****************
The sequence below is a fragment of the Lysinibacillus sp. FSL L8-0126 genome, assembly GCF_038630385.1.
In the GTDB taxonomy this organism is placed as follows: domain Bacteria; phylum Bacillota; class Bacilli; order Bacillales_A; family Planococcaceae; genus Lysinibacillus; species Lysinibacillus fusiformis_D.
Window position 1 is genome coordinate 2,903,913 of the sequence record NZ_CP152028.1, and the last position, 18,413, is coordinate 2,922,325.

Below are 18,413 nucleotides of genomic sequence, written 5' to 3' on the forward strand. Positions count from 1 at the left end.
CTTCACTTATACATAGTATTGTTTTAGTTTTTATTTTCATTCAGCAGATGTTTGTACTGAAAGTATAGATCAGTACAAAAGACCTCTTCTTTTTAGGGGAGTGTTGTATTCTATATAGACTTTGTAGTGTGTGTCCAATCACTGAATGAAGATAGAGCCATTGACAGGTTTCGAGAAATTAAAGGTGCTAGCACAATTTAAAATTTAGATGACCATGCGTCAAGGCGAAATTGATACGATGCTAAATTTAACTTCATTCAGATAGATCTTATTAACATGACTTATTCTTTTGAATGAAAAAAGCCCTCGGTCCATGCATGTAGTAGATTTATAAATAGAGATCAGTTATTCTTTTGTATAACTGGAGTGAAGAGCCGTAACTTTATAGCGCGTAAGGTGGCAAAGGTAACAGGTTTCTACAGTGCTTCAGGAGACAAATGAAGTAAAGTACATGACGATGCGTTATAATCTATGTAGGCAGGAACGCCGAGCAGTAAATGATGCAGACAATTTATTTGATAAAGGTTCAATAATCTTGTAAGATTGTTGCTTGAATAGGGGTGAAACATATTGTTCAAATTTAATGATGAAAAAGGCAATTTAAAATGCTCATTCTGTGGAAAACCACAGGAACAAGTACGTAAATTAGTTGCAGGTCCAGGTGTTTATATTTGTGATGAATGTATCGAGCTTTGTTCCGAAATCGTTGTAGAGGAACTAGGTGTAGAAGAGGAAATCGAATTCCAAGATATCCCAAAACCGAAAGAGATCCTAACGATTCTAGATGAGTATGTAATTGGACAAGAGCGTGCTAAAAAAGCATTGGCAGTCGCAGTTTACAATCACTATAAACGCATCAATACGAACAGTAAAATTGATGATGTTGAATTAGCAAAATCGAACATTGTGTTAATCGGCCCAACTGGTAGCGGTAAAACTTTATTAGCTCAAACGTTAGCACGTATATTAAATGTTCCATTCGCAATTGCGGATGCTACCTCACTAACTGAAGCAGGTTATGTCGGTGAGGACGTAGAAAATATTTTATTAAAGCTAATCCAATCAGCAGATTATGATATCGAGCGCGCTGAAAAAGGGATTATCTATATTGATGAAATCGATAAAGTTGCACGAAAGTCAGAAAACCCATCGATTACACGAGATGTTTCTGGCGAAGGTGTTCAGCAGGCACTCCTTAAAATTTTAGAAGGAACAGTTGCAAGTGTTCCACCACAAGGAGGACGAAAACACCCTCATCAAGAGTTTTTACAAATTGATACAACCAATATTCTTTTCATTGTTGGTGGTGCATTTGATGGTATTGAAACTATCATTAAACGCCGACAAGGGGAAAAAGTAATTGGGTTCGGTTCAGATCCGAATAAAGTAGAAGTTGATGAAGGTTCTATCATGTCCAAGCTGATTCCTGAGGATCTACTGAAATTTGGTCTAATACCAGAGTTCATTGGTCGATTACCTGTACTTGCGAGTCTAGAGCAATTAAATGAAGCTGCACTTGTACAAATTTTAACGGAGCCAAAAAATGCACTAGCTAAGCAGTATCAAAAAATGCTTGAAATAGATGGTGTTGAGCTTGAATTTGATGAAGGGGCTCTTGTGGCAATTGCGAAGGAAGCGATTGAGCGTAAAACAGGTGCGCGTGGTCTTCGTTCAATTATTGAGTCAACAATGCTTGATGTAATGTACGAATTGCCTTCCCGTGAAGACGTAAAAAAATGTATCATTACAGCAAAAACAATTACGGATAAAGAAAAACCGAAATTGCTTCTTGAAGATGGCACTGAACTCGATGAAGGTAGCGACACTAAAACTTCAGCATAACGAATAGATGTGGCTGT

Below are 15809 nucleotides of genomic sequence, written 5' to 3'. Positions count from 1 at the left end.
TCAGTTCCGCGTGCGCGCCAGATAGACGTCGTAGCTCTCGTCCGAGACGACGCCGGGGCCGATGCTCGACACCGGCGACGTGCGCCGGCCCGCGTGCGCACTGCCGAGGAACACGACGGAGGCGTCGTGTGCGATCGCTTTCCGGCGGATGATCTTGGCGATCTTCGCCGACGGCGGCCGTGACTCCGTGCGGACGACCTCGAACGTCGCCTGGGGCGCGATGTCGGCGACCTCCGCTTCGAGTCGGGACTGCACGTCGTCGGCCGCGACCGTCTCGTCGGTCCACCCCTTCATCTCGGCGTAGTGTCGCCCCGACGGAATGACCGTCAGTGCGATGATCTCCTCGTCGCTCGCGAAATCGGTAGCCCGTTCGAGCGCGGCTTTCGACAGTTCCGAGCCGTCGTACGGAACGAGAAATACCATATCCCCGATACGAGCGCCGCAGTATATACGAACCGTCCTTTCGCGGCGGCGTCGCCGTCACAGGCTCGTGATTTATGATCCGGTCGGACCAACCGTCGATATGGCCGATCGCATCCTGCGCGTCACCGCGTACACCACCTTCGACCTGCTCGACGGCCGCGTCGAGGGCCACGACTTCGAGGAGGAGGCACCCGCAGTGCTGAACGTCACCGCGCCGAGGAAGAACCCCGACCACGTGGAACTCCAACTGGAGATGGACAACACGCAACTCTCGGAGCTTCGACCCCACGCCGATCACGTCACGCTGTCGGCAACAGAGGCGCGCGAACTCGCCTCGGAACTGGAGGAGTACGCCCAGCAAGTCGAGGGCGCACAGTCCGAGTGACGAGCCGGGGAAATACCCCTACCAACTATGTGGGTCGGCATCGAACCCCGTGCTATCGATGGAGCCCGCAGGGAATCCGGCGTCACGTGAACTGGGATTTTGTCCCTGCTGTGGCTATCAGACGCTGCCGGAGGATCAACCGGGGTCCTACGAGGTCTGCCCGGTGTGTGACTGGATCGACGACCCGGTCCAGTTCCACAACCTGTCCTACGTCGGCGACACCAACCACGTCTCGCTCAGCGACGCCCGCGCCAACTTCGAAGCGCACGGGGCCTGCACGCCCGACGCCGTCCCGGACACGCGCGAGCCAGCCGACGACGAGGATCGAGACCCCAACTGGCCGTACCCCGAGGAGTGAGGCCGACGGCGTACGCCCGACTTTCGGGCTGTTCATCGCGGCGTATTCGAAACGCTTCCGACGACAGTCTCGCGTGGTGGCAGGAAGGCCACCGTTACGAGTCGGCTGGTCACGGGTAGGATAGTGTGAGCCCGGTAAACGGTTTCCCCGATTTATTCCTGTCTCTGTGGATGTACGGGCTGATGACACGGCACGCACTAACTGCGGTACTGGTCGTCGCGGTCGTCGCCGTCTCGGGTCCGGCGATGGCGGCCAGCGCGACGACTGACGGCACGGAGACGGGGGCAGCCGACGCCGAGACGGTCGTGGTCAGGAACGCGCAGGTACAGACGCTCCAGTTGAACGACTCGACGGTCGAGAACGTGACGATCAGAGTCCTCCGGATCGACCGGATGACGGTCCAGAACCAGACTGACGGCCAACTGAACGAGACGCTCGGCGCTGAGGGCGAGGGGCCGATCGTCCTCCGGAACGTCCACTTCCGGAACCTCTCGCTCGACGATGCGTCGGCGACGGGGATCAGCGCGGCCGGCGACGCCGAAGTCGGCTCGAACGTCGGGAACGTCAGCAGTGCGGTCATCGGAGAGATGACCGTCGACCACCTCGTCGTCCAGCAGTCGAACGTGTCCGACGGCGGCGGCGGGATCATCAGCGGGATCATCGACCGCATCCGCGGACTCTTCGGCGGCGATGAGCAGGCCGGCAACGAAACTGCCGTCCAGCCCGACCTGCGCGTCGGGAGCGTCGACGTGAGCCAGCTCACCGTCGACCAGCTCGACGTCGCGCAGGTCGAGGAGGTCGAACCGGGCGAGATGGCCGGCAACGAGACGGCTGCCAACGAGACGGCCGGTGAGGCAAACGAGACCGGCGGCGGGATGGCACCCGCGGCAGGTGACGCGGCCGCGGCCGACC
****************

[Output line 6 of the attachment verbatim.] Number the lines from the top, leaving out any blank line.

Below are 15809 nucleotides of genomic sequence, written 5' to 3'. Positions count from 1 at the left end.